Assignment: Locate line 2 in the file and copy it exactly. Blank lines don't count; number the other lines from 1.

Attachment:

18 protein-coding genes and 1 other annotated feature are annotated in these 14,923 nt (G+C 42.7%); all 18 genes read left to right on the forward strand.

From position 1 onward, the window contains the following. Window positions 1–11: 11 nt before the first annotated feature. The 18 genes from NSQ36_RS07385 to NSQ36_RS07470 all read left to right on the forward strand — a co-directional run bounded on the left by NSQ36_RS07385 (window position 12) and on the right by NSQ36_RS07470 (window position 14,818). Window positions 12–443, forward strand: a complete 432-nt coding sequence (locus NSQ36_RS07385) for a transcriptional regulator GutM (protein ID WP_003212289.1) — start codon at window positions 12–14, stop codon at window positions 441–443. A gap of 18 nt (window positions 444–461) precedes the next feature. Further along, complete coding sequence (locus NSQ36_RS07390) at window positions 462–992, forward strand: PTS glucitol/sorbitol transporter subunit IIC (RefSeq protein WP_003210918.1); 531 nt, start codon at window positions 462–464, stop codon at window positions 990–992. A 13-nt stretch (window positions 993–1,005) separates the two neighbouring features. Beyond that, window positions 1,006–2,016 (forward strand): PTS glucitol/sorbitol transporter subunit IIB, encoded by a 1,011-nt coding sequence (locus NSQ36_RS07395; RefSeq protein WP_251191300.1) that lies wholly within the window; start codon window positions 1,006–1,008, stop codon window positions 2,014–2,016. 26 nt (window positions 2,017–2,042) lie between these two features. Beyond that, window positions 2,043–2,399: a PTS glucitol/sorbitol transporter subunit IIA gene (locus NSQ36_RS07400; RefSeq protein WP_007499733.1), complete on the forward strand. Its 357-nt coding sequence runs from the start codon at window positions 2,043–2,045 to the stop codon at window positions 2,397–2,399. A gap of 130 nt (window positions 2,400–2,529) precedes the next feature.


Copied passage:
From position 1 onward, the window contains the following. Window positions 1–11: 11 nt before the first annotated feature. The 18 genes from NSQ36_RS07385 to NSQ36_RS07470 all read left to right on the forward strand — a co-directional run bounded on the left by NSQ36_RS07385 (window position 12) and on the right by NSQ36_RS07470 (window position 14,818). Window positions 12–443, forward strand: a complete 432-nt coding sequence (locus NSQ36_RS07385) for a transcriptional regulator GutM (protein ID WP_003212289.1) — start codon at window positions 12–14, stop codon at window positions 441–443. A gap of 18 nt (window positions 444–461) precedes the next feature. Further along, complete coding sequence (locus NSQ36_RS07390) at window positions 462–992, forward strand: PTS glucitol/sorbitol transporter subunit IIC (RefSeq protein WP_003210918.1); 531 nt, start codon at window positions 462–464, stop codon at window positions 990–992. A 13-nt stretch (window positions 993–1,005) separates the two neighbouring features. Beyond that, window positions 1,006–2,016 (forward strand): PTS glucitol/sorbitol transporter subunit IIB, encoded by a 1,011-nt coding sequence (locus NSQ36_RS07395; RefSeq protein WP_251191300.1) that lies wholly within the window; start codon window positions 1,006–1,008, stop codon window positions 2,014–2,016. 26 nt (window positions 2,017–2,042) lie between these two features. Beyond that, window positions 2,043–2,399: a PTS glucitol/sorbitol transporter subunit IIA gene (locus NSQ36_RS07400; RefSeq protein WP_007499733.1), complete on the forward strand. Its 357-nt coding sequence runs from the start codon at window positions 2,043–2,045 to the stop codon at window positions 2,397–2,399. A gap of 130 nt (window positions 2,400–2,529) precedes the next feature.